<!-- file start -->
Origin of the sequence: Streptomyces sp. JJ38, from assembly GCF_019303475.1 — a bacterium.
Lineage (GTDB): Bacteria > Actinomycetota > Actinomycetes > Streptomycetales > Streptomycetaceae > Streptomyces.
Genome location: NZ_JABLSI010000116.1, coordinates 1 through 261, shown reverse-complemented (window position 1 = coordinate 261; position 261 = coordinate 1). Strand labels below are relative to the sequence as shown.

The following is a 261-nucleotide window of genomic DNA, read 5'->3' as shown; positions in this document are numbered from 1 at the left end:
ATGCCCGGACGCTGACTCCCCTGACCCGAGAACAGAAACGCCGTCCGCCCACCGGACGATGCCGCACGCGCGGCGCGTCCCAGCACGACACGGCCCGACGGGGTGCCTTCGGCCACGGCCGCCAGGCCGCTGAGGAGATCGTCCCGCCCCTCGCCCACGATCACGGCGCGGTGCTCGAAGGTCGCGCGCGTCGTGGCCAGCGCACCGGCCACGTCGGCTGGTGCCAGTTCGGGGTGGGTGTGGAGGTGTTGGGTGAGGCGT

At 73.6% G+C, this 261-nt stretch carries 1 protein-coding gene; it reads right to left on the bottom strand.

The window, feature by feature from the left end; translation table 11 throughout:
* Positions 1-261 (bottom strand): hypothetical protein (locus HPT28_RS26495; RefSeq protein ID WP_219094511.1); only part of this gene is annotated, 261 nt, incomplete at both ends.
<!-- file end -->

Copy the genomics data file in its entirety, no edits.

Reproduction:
Origin of the sequence: Streptomyces sp. JJ38, from assembly GCF_019303475.1 — a bacterium.
Lineage (GTDB): Bacteria > Actinomycetota > Actinomycetes > Streptomycetales > Streptomycetaceae > Streptomyces.
Genome location: NZ_JABLSI010000116.1, coordinates 1 through 261, shown reverse-complemented (window position 1 = coordinate 261; position 261 = coordinate 1). Strand labels below are relative to the sequence as shown.

The following is a 261-nucleotide window of genomic DNA, read 5'->3' as shown; positions in this document are numbered from 1 at the left end:
ATGCCCGGACGCTGACTCCCCTGACCCGAGAACAGAAACGCCGTCCGCCCACCGGACGATGCCGCACGCGCGGCGCGTCCCAGCACGACACGGCCCGACGGGGTGCCTTCGGCCACGGCCGCCAGGCCGCTGAGGAGATCGTCCCGCCCCTCGCCCACGATCACGGCGCGGTGCTCGAAGGTCGCGCGCGTCGTGGCCAGCGCACCGGCCACGTCGGCTGGTGCCAGTTCGGGGTGGGTGTGGAGGTGTTGGGTGAGGCGT

At 73.6% G+C, this 261-nt stretch carries 1 protein-coding gene; it reads right to left on the bottom strand.

The window, feature by feature from the left end; translation table 11 throughout:
* Positions 1-261 (bottom strand): hypothetical protein (locus HPT28_RS26495; RefSeq protein ID WP_219094511.1); only part of this gene is annotated, 261 nt, incomplete at both ends.